Take this screencap at the Thornton's dinner party for example:
The use of the napkin in delicately wiping his mouth adds a sense of "polish" to the character of John Thornton. He demonstrates that his table etiquette is as good as that of anyone from the "haut ton" of London Society. Mrs Thornton's dinner party was particularly lavish in presentation/set decoration. Annette over at RichardArmitageOnline has a scan of a very interesting article from the Sainsburys Magazine on the dinner party - "A Novel Occasion". It can be found here.
1. The china: The scene where Margaret and John's hands touch fleetingly would lose its appeal if she handed him a chipped mug. Irrespective of the change in circumstances of the Hales, their gentility is obvious.
As small parts of the story are told through Margaret and Edith's letter writing, and there are further scenes showing John writing his ledger and balancing his figures, I thought that I would include the quill as a prop that sets the tone of the work. We see it used throughout North & South.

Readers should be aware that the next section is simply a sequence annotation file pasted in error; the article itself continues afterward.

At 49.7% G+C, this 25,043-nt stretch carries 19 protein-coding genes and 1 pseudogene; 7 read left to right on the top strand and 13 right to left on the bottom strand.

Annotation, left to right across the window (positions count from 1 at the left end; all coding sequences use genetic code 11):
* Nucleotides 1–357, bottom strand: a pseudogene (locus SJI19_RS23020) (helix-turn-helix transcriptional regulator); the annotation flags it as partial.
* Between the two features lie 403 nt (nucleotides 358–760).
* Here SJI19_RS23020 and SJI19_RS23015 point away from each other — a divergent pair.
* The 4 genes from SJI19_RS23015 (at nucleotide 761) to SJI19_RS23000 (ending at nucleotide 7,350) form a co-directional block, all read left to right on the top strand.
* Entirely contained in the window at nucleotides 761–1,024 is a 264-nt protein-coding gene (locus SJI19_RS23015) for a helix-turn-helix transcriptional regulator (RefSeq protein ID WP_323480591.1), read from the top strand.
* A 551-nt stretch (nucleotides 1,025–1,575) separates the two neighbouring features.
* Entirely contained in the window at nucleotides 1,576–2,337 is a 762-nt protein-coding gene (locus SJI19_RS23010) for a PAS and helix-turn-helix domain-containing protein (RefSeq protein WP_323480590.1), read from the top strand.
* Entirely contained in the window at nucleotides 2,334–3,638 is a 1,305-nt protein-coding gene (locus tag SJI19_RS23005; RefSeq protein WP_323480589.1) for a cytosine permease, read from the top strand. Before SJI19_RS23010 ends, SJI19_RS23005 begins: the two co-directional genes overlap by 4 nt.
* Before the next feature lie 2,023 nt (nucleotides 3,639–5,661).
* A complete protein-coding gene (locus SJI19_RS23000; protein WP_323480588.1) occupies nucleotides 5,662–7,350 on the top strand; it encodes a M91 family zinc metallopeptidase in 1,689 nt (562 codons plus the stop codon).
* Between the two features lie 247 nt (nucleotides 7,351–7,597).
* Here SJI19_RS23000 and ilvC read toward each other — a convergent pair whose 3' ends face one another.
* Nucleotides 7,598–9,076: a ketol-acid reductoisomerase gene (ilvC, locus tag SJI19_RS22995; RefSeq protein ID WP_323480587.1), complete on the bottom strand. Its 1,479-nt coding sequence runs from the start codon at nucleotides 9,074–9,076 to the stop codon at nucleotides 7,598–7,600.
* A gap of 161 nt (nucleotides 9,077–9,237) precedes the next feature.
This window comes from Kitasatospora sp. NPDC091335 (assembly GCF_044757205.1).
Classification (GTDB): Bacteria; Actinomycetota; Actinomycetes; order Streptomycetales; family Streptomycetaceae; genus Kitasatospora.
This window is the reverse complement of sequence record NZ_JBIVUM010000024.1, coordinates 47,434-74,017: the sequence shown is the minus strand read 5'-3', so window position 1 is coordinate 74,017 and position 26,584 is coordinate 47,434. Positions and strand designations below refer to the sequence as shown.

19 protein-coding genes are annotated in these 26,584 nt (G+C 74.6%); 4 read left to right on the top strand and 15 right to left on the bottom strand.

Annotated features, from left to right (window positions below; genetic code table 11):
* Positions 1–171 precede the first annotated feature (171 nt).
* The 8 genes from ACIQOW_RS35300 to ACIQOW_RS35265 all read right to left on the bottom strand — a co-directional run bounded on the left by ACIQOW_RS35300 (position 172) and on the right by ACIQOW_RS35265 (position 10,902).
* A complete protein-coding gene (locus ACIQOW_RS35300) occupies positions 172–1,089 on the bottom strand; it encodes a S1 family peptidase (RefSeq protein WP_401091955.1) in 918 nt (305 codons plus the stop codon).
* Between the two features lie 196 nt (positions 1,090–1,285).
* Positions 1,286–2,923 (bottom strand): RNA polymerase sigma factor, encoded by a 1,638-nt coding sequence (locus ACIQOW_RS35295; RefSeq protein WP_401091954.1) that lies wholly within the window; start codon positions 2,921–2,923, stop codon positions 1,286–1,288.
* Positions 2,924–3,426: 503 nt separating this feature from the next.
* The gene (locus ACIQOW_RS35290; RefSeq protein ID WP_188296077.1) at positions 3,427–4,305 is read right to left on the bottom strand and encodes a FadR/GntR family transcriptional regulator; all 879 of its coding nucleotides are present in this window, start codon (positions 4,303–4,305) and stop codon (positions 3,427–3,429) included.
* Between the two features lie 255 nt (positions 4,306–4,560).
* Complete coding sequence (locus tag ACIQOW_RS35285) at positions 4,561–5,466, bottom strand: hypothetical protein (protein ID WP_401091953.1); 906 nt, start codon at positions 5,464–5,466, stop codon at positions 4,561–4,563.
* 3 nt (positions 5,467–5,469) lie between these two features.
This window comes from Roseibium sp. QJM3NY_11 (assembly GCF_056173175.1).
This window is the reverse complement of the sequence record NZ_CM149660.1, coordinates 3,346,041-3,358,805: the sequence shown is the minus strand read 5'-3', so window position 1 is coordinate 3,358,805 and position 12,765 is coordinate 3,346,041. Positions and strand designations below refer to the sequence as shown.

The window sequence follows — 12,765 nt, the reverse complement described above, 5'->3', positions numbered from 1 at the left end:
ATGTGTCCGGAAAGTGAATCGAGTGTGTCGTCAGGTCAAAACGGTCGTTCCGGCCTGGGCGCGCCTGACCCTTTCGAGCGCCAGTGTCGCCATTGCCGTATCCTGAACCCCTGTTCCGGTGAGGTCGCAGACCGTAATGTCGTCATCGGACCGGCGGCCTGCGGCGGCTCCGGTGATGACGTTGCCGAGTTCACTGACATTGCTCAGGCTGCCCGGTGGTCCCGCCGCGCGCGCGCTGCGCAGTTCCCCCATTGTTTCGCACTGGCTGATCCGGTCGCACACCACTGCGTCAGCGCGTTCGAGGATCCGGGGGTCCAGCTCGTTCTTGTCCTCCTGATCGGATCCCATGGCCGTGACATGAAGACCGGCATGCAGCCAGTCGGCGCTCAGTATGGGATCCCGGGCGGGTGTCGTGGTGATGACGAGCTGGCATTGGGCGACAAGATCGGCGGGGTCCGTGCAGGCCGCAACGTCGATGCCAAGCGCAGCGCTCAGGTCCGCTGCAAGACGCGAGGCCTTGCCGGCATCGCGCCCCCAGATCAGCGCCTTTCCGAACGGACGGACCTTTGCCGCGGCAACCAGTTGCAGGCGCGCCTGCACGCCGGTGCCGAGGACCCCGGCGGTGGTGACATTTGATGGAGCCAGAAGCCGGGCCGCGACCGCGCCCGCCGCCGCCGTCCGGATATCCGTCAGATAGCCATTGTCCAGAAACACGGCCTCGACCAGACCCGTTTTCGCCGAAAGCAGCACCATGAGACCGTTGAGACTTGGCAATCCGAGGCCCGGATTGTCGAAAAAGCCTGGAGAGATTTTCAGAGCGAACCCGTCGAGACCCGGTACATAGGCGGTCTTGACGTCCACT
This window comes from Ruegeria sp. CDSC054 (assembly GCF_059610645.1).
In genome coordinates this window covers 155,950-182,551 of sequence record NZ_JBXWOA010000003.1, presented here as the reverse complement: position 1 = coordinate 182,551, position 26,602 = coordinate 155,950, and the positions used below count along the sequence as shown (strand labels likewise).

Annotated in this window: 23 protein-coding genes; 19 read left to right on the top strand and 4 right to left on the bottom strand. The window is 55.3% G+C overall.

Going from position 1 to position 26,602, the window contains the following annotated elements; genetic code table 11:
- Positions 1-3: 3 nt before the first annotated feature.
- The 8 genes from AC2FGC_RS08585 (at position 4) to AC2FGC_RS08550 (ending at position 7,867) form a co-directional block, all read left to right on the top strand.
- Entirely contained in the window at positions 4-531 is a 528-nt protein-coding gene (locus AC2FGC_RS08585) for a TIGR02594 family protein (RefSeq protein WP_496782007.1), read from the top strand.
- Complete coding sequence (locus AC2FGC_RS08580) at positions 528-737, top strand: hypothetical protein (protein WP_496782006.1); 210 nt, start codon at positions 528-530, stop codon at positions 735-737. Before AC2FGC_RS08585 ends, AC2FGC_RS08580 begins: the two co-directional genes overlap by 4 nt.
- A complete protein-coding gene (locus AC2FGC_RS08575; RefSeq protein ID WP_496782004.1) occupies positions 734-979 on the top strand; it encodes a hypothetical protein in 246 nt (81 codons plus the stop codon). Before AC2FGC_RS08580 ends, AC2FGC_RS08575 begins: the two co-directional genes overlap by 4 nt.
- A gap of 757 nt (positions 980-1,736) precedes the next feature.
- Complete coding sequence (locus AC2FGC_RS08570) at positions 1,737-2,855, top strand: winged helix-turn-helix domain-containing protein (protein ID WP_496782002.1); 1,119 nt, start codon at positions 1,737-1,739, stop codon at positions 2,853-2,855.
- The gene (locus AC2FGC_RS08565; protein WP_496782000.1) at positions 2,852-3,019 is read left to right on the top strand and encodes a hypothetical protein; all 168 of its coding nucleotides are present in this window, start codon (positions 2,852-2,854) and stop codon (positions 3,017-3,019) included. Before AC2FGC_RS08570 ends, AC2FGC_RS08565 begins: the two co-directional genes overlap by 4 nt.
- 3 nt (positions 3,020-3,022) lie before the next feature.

Much later, John Thornton manages to find one rose surviving in the hedgerow near Margaret's old house. He gives it to her when he meets her by chance at the train station. I think it is symbolic that a Helston rose was given to Margaret by Henry (before he makes her an offer which she rejects), and finally by John whom she now accepts.
The inside shots for North & South were mainly taken in 33 Portland Place, Marylebone, London, England, UK (Gentleman's club); The Georgian Group HQ - 6 Fitzroy Square, Fitzrovia, London, England, UK (Thornton House interior) and Ealing studios. As mentioned previously, the Hale's house was built entirely at the studio with the kitchen doubling as Higgins' house.
Location, set design, costume, props and backstory, are all extremely important in helping an actor like Richard Armitage form his character. He has managed to bring to life a much loved character from book to screen. I am hoping he will be doing much the same with Thorin Oakenshield.